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Parents Understanding Their Teens

It's important for parents to understand that teens need rules and boundaries to become safe, experienced drivers. Although teens are often looking to gain independence, parents should be an important part of the learning to drive process. Our research has shown that involved parents that set rules and monitor driving behavior in a supportive way can lower their teens' crash risk and lead them to make positive choices behind the wheel.

Teen drivers are also at risk of crashing due to their evolving brains and associated decision-making processes. Different parts of the brain mature at different rates. This means that while the part of the teen's brain involved in emotions and reactions may be developed at age 16 or 17, the part that controls decisions and impulses may not fully mature until around age 25. This explains why it's sometimes difficult for teens to think rationally when emotions are high, such as when faced with peer pressure from friends.

Emphasize to parents that although their teens may look like adults and even sometimes act like adults, developmentally they're not. Parental support is crucial in keeping teens safe behind the wheel. For example, parents may mistake skill deficits as teens not "paying attention." Actually, teens need to be taught essential skills that adults take for granted. Provide guidance to parents to teach how to "pay attention." Research has shown scanning for hazards is one of three critical errors teens make due to inexperience that leads them to crash. Remind parents that teens need extra time to master some of these "higher order" skills, including scanning, to stay safe behind the wheel.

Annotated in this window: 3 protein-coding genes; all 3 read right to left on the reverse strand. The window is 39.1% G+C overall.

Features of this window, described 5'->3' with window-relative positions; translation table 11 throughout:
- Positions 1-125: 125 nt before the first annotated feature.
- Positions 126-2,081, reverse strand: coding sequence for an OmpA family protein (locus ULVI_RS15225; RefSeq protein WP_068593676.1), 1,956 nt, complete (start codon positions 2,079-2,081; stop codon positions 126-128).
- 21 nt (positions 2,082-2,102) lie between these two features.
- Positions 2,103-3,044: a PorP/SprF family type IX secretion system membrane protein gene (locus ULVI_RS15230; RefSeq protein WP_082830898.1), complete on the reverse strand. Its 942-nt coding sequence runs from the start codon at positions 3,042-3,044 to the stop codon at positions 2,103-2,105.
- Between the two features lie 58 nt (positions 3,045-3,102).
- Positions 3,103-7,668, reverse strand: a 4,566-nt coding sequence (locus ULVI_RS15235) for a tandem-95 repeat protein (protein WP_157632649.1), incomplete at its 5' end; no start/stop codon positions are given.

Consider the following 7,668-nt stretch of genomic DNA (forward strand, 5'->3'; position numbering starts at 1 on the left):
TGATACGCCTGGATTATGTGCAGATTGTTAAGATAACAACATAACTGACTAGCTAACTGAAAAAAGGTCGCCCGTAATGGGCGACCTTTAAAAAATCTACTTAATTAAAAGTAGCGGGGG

Most important, parents need to stay calm and focused. Stress and anxiety can make it difficult for teens to learn and for parents to supervise.

Parents Understanding Their Teens


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